Story: Neil Gaiman
Art: Dave McKean
Signal to Noise has one of those rare concepts every aspiring writer wishes they’d come up with first. A film director, diagnosed with cancer, has only a few weeks to live. Tormented by the fact that a long standing personal project he’s longed to make, his unproduced magnum opus, will never see celluloid, he decides to spend his final days directing the film in his head. Faces in the street become his actors, troubles in his private life his guiding inspiration.
Signal’s plot is almost entirely contained within the anonymous director’s cerebrum, the last thoughts of a dying man as he fights to finish a work more important than himself. That the film in question is about a European village as the last year of AD999 approaches, prophesied as the end of the world to these people, mirrors his own approaching Armageddon. Cheerful stuff, then.
Less graphic novel than fluent, visual poetry, McKean’s trademark fusion of photorealistic art, idiosyncratic, handcrafted collages and abstract imagery is breathtakingly absorbing. An overuse of now archaic computer generated imagery occasionally robs the art of its intimacy, but this a common problem with all digital comic art of the early nineties. The two-page chapter dividers at first seem pretentious, but perhaps best embody the book’s titular noise, the static interference that infers with any creative mind.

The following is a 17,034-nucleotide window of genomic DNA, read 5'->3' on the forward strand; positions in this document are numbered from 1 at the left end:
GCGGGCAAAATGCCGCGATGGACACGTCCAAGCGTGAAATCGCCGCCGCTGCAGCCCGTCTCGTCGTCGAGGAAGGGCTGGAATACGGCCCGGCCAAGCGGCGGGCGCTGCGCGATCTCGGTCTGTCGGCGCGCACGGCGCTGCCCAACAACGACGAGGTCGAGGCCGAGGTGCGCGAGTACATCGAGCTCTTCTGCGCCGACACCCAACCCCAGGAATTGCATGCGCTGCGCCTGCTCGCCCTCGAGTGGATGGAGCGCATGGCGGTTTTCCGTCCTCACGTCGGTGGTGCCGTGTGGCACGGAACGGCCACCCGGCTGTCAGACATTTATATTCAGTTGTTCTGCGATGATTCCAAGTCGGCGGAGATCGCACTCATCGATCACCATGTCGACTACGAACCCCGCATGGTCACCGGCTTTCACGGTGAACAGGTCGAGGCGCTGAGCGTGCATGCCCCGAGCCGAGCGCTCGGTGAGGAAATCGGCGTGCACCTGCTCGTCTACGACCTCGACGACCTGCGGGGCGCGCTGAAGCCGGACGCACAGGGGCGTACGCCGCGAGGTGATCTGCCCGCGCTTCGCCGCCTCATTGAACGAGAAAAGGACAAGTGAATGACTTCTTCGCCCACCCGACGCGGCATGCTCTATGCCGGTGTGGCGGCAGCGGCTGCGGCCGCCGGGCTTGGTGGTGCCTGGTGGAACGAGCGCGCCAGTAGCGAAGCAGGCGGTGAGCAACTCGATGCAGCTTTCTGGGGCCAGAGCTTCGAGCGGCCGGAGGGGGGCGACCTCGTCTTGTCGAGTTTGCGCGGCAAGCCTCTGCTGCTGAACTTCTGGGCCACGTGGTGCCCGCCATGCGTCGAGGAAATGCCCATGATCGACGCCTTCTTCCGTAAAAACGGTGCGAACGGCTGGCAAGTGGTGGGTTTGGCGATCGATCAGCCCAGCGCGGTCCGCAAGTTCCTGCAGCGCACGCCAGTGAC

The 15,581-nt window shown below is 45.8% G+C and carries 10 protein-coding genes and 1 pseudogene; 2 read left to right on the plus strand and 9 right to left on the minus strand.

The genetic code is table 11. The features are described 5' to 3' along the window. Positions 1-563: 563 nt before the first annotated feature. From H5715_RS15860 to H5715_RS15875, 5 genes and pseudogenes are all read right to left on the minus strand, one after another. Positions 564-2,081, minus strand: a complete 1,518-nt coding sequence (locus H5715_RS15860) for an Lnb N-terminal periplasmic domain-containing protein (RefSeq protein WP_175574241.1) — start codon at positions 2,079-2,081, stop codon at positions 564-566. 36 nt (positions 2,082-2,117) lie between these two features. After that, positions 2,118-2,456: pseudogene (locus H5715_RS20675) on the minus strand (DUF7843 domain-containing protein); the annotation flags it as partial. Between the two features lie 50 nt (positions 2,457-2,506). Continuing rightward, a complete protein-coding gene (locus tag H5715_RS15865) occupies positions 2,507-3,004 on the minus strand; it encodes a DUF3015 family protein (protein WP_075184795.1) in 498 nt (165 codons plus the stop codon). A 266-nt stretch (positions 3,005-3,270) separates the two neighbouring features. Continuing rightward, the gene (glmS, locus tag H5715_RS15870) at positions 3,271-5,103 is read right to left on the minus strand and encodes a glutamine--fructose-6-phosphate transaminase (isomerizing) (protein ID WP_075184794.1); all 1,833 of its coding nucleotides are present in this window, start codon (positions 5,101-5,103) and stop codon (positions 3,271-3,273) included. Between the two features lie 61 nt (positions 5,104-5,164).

Gaiman’s writing is somewhat thinly defined, though I suspect intentionally so. The film director is nameless, disconnected from the real world but for one close friend. As our ill-fated creator, and consequently his creations, reach their conclusion, Gaiman manages to hit an endnote so bittersweet and poignant that our relatively short, simple journey feels epic in retrospect.
Enigmatic and meaningless at the same time, Signal to Noise is likely to baffle as many as it inspires, but it’s an effectual, modestly complex work. The recent rumors of a film adaptation are a little dubious; it’s an unfilmable book, vague and ambitious despite its modest execution.
Gaiman’s style is, as ever, more emotional than cerebral, managing to avoid the academically philosophical pitfalls a lesser writer would rely on. Maybe that’s the only way to describe Signal’s narrative, as an emotion rather than a story, one tragic, desperate final moment.